Leasing part of your space can be a great way to make a little extra money for space you are not using.  It helps pay the rent, complimentary businesses could lead to referrals, and it could lead to great personal or professional relationships.  However, you could be putting you and your business at risk.  

Here are some liability points to consider:

Your Landlord Doesn't Care if Its the Sub-lessors' Fault
1. Your agreement between you and the landlord are between the land lord and you.  Unless the person subleasing is specifically named in the lease, the landlord is not responsible for any agreed terms to the subleased entity.

Create your own lease (with help from legal counsel) between yourself and the tenant just as if you were the landlord.  Require in the lease that the sub-lessor has at least as much insurance as you have.  A waiver of subrogation saying that you are going to take care of your stuff and they are responsible for their stuff is a great standard clause to add.  
Beware of subleasing - Picture by Josh Ulfers

Your Insurance Company Doesn't Care if its the Sub-Lessors' Fault
2. You need to tell the insurance company that you are subleasing space.  The entity you sublease to should have its own insurance and name you as an Additional Insured.  By doing that you gain protection on the sub-lessors policy if the sub-lessor has a claim that is his fault.  Without the sub-lessor having his own policy, your insurance company could even deny a claim stemming from an action from your sub-lessor.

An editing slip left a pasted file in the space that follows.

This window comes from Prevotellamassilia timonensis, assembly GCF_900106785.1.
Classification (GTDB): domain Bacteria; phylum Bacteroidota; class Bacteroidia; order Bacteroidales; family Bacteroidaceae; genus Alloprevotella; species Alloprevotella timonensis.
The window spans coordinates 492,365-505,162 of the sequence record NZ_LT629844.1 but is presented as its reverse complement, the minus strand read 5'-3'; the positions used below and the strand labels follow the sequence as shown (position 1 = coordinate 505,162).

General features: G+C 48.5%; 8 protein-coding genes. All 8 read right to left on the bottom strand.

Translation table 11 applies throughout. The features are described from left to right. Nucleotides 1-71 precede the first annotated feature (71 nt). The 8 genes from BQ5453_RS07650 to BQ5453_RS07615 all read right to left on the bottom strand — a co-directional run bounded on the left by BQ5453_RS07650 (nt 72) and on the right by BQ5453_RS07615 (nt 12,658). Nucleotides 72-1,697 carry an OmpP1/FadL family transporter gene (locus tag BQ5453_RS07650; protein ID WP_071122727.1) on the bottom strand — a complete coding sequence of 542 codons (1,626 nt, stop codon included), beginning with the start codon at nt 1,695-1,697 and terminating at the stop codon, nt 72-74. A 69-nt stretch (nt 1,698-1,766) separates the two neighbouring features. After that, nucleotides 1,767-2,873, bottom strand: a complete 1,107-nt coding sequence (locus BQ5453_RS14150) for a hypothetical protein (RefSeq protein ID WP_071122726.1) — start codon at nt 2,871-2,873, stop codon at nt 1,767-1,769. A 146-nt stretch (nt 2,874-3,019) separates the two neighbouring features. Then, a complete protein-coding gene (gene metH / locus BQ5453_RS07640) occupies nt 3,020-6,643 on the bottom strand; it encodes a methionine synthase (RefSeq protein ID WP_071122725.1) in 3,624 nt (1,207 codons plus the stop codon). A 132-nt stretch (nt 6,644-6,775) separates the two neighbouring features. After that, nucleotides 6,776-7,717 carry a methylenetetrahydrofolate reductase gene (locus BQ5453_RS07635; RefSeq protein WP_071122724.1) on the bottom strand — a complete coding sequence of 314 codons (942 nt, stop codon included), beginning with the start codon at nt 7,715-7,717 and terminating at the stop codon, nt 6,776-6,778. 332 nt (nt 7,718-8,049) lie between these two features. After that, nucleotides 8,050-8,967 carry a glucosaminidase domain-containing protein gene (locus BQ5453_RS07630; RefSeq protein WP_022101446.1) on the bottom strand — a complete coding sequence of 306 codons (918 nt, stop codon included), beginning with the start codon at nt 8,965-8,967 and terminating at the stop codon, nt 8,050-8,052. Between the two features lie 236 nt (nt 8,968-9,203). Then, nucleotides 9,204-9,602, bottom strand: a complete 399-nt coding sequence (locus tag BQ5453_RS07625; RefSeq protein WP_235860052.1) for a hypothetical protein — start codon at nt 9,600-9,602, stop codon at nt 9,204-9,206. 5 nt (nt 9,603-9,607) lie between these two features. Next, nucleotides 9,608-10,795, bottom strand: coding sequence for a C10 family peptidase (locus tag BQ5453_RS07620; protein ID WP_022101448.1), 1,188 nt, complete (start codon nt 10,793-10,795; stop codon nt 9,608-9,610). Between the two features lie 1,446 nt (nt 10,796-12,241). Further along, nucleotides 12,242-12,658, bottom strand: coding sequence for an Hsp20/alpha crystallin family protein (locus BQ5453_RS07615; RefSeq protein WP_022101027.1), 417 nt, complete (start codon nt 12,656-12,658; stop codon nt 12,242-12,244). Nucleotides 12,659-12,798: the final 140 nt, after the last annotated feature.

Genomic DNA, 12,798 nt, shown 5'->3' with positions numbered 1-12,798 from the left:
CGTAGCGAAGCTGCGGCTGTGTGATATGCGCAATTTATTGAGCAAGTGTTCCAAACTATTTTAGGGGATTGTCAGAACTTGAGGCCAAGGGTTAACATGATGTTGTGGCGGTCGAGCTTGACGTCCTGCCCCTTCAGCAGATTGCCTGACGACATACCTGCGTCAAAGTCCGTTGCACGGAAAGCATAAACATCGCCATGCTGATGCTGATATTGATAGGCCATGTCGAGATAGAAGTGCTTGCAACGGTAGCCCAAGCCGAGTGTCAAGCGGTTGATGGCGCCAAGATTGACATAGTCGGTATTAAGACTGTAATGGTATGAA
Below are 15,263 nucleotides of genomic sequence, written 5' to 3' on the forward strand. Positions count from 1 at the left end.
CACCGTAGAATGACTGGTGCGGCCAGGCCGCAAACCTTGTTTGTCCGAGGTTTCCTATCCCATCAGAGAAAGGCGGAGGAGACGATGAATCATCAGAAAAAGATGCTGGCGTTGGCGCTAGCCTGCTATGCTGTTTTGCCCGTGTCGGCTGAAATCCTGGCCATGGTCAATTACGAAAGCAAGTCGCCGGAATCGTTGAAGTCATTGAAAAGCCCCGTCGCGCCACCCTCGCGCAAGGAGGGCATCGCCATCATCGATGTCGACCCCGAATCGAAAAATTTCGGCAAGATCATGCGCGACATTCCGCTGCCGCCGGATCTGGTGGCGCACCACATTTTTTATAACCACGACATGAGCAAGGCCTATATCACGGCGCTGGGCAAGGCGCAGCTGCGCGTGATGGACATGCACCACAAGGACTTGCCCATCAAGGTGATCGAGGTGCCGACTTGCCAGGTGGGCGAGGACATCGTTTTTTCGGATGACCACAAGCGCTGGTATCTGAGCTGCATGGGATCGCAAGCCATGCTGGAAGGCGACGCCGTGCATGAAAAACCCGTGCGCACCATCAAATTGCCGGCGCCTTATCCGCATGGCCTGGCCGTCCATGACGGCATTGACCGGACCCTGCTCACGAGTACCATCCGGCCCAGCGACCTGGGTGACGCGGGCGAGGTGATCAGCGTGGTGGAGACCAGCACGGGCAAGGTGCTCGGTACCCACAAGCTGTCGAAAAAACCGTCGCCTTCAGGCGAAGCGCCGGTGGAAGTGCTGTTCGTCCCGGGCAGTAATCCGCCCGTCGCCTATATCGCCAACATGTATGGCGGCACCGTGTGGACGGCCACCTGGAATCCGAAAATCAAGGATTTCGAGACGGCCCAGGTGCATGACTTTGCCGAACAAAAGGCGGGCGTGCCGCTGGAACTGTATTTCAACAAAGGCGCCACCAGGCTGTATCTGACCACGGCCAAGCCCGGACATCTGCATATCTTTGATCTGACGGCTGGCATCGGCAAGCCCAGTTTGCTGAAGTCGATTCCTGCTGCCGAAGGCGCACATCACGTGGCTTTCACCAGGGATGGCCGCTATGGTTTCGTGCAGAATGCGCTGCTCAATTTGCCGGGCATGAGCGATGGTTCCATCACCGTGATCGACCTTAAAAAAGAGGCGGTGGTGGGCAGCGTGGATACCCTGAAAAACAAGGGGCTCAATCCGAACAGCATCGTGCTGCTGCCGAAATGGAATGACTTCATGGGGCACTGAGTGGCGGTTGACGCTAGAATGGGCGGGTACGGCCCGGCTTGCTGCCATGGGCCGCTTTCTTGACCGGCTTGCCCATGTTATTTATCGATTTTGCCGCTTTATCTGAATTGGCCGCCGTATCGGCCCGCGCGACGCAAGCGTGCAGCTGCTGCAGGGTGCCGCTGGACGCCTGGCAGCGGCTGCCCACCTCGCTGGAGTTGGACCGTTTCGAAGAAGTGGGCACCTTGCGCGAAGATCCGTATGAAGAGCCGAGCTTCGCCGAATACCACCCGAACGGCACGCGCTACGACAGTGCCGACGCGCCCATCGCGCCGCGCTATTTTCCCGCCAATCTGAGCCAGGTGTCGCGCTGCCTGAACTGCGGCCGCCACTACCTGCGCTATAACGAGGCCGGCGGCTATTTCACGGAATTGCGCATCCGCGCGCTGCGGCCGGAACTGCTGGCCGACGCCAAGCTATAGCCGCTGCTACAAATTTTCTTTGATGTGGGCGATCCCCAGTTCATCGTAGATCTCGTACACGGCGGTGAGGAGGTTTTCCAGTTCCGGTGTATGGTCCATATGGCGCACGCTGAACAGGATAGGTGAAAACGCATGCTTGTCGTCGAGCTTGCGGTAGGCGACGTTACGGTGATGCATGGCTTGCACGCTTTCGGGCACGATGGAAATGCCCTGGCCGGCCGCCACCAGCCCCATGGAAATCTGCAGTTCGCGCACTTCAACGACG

Your Business Income Doesn't Include Rental Income
3. Making $5,000/month from leasing part of your space?  If business income from renting isn't explicitly added to your policy, then you won't be paid for that income in case of a covered loss.  It's inexpensive, but often overlooked on most business owner policies.

You Could be in Violation of your Lease
4. Make sure that your lease doesn't have a clause that prohibits sub-leasing.  In most cases it is best to talk with your landlord before making any subleasing decisions.  Violating your lease could put you in jeopardy of eviction or hefty penalties.

Talk to your landlord, commercial real estate broker, and your insurance agent before making any subleasing arrangements.

This blog article is not a substitute for professional legal advice. This answer does not create an insurance agent-client relationship, nor is it a solicitation to offer legal/insurance advice. If you ignore this warning and convey confidential information in a private message or comment, there is no duty to keep that information confidential or forego representation adverse to your interests. Seek the advice of a licensed insurance agent in the appropriate jurisdiction before taking any action that may affect your rights.  

Tuesday, May 21, 2013

Is Data Breach Covered Under My Tech E&O Policy?

Is Data Breach Covered Under My Tech Errors and Omissions Policy?

So you are the proud owner of a brand new technology errors and omissions policy. You are so excited that most of your professional services are covered and that you can go into every new contract confidently knowing that if something goes wrong and your software or app glitches that you'll be covered.  Then you stop to ask yourself: